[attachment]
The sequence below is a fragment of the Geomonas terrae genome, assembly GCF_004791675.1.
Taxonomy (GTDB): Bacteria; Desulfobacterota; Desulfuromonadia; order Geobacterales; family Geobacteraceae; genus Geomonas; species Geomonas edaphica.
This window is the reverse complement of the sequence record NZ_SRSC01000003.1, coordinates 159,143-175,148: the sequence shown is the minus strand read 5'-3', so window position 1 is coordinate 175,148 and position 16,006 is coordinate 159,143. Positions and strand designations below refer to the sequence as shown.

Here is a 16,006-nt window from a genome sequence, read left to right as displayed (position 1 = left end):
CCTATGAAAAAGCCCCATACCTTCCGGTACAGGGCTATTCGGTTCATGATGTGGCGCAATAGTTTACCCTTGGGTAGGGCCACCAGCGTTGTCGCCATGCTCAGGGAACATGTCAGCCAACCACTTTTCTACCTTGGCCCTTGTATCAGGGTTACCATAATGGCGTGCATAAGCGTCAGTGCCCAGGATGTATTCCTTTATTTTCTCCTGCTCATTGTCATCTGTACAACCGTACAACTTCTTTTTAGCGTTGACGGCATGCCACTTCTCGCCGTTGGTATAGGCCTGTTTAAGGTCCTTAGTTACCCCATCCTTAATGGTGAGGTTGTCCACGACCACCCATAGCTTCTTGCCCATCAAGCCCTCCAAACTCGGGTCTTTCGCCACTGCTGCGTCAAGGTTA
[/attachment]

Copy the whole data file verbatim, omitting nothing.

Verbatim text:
The sequence below is a fragment of the Geomonas terrae genome, assembly GCF_004791675.1.
Taxonomy (GTDB): Bacteria; Desulfobacterota; Desulfuromonadia; order Geobacterales; family Geobacteraceae; genus Geomonas; species Geomonas edaphica.
This window is the reverse complement of the sequence record NZ_SRSC01000003.1, coordinates 159,143-175,148: the sequence shown is the minus strand read 5'-3', so window position 1 is coordinate 175,148 and position 16,006 is coordinate 159,143. Positions and strand designations below refer to the sequence as shown.

Here is a 16,006-nt window from a genome sequence, read left to right as displayed (position 1 = left end):
CCTATGAAAAAGCCCCATACCTTCCGGTACAGGGCTATTCGGTTCATGATGTGGCGCAATAGTTTACCCTTGGGTAGGGCCACCAGCGTTGTCGCCATGCTCAGGGAACATGTCAGCCAACCACTTTTCTACCTTGGCCCTTGTATCAGGGTTACCATAATGGCGTGCATAAGCGTCAGTGCCCAGGATGTATTCCTTTATTTTCTCCTGCTCATTGTCATCTGTACAACCGTACAACTTCTTTTTAGCGTTGACGGCATGCCACTTCTCGCCGTTGGTATAGGCCTGTTTAAGGTCCTTAGTTACCCCATCCTTAATGGTGAGGTTGTCCACGACCACCCATAGCTTCTTGCCCATCAAGCCCTCCAAACTCGGGTCTTTCGCCACTGCTGCGTCAAGGTTA